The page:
Last updated on May 27th, 2022
By Carolyn Ray, Publisher, JourneyWoman
Solo Travel Safety: Self-Defense for Women
JourneyWoman has provided women with solo travel safety tips for almost 28 years. As part of our TravelReady series, I’ve invited Lorna Selig, who has been teaching self-defense for nearly 17 years, to share her expert safety tips with us. Her passion for emotional safety and wellness in children and teens is realized in her Self Defense and Personal Safety Training Company, Safe4Life. Her focus is on those who may find themselves inadvertently at risk and are the most vulnerable – women and children – with personal safety to reduce the incidence and statistics of assault and victimization.
Being safe starts with trusting your intuition and understanding your environment. But it’s also helpful to have some physical techniques you can use if you’re taken by surprise. In this session, Lorna will demonstrate some expert moves to protect yourself and get out of a situation where you’ve been attacked.
Some of Lorna’s top tips include:
1. Learn basic self-defense – establish your boundaries, stay aware, and be prepared. Don’t jump in to help someone who appears to be in distress. Let local authorities manage the emergency.
2. Plan to arrive during the day. It’s best to get oriented to your accommodation and neighborhood in daylight. If your accommodations are not suitable, it is easier to make other arrangements during daylight hours.
3. Trust your instinct and respond in ways that keep you safe
4. Ensure your clothing matches the environment
5. Tune into body language cues – both yours and people around you. Walk confidently and with purpose, make brief eye contact, put your phone and your map away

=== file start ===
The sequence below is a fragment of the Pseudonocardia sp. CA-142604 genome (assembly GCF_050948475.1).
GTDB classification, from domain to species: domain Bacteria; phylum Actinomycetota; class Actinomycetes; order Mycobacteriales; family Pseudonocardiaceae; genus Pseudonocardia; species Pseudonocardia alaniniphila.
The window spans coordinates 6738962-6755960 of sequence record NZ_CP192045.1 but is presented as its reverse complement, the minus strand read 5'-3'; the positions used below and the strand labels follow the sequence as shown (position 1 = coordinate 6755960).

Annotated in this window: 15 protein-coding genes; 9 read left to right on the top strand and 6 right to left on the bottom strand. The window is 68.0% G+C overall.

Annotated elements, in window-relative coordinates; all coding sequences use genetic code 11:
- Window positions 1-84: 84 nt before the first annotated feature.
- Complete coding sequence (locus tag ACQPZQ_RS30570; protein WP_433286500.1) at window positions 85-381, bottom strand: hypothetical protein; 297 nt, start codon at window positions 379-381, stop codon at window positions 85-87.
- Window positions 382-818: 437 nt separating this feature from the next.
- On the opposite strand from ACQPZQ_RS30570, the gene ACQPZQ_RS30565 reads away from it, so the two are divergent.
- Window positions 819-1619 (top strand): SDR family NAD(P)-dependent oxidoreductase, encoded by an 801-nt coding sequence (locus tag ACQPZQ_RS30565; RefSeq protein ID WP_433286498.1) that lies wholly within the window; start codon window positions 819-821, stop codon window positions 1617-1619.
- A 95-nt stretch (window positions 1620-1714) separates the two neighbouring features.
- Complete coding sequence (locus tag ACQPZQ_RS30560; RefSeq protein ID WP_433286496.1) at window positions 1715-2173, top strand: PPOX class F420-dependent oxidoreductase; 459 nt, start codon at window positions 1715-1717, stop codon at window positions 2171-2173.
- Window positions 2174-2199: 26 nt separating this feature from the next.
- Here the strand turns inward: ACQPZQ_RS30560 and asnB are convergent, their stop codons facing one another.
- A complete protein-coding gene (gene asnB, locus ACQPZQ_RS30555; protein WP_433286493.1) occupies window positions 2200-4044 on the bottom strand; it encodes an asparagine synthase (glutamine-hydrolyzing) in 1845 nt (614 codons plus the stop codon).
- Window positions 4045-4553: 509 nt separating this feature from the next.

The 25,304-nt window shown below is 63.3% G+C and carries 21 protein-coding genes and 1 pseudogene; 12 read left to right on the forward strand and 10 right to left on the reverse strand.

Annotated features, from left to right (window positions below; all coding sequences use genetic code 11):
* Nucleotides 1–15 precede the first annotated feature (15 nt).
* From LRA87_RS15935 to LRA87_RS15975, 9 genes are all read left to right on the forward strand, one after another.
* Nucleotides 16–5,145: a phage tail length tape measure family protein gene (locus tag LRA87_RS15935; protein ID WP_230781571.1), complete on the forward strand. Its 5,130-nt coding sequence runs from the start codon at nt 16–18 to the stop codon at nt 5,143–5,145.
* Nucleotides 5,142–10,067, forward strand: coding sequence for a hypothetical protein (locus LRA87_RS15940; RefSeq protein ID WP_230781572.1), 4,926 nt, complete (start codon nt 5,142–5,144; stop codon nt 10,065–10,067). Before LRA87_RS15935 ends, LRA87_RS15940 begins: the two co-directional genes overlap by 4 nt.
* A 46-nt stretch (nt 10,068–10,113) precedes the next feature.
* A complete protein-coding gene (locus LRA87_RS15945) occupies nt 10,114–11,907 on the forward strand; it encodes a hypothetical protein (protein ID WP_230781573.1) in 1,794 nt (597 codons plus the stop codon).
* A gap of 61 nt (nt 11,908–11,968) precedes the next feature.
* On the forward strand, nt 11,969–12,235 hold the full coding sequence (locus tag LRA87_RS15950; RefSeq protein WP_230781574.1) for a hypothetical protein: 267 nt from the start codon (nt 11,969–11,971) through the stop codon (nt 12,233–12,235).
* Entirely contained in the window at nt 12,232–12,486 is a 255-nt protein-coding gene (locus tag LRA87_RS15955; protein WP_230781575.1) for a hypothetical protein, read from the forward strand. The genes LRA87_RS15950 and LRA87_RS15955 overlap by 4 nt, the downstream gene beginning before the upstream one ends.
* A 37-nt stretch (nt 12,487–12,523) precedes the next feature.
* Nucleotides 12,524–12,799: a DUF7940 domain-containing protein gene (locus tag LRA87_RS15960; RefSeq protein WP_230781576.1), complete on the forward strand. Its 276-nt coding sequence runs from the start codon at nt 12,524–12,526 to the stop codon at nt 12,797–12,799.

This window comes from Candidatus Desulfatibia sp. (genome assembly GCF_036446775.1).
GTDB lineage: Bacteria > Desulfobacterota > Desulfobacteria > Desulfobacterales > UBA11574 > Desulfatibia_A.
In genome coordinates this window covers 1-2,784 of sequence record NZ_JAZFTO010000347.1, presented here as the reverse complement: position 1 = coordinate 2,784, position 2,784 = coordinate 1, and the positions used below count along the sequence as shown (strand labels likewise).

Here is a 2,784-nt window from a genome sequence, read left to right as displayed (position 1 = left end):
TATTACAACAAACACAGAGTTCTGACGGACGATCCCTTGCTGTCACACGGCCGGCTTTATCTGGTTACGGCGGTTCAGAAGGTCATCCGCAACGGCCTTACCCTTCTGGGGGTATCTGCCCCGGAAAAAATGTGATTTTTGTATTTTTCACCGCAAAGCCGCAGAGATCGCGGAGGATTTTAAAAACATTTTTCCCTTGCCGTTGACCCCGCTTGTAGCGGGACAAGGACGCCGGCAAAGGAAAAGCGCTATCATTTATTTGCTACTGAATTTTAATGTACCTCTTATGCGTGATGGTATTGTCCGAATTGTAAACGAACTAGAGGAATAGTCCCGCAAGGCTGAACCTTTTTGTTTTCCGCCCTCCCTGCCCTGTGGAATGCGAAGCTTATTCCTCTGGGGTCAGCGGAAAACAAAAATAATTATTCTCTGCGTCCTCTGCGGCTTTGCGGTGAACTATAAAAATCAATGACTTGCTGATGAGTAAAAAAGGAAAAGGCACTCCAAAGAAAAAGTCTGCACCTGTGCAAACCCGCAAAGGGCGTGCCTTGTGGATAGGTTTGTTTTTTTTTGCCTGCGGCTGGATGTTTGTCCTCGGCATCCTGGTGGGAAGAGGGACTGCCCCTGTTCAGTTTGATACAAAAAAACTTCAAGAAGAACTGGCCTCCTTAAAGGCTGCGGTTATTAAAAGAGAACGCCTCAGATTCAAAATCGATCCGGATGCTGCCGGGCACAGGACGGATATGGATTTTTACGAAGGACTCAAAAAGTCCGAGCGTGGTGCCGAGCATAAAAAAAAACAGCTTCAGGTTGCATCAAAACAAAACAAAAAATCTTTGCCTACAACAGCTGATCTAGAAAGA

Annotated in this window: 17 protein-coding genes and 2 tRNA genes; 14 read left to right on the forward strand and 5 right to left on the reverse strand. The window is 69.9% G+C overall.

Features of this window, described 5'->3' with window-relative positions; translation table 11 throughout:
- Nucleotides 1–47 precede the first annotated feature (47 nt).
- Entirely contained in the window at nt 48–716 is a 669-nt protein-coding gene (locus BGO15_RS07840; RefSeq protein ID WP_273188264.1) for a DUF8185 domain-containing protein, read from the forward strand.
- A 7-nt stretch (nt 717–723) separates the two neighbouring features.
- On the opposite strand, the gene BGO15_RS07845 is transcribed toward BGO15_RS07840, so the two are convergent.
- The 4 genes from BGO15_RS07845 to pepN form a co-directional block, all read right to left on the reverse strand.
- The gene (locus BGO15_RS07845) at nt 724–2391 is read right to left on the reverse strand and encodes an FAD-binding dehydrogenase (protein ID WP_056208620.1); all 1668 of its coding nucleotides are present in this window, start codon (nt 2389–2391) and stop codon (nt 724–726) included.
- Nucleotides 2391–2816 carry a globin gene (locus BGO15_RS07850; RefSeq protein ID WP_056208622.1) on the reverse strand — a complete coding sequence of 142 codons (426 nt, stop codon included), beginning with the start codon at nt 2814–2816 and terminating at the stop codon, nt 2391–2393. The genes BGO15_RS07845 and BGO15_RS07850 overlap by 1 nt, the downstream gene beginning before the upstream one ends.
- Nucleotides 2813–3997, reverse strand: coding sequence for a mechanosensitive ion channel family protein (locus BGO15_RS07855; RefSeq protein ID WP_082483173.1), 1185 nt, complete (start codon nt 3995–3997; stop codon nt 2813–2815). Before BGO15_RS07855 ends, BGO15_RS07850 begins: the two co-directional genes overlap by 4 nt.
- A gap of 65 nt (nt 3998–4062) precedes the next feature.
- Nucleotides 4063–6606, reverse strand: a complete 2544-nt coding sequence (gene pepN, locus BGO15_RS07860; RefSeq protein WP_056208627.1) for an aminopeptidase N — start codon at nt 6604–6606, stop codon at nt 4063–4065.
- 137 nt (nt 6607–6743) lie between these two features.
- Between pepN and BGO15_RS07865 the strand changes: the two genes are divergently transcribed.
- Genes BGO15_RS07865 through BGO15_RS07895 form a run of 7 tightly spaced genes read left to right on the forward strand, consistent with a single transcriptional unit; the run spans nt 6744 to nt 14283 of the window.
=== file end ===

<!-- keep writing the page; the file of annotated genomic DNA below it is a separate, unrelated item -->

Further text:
We’ll share more in this virtual session!
Due to overwhelming demand, we offered TWO sessions with Lorna, on April 7 and 15.
All of our events are free, but we use a Pay-What-You-Can Model to help us cover costs and donate proceeds to an organization of the speaker’s choice to show our appreciation for her time. All proceeds go to Gems for Gems, a non-profit organization that helps women who have survived domestic abuse. Thank you for your generosity.
Over 350 women took our TravelReady Solo Safety Survey – thank you!
All of our events, and our editorial, is free. However, we do use a Pay-What-You-Can Model for virtual events where we donate proceeds to a non-profit chosen by our speaker. To show our gratitude for her participation, Lorna has asked that we donate proceeds to Gems for Gems, an organization near and dear to her heart. This is an organization the offers support and scholarships to women leaving abusive relationships.
Lorna says: “The cycle of abuse can only end by igniting the desire to initiate actions which create lasting change. We facilitate this change by executing monthly motivational events, in collaboration with community leaders, privately within the shelters, and exclusively for women who have survived domestic abuse. This, in addition to our Gems for Gems National Scholarship Program, will use motivation and education to change the lives of all women and children touched by this initiative. The potential is as limitless as the need itself. Gems for Gems is focused on satisfying that need one woman at a time.”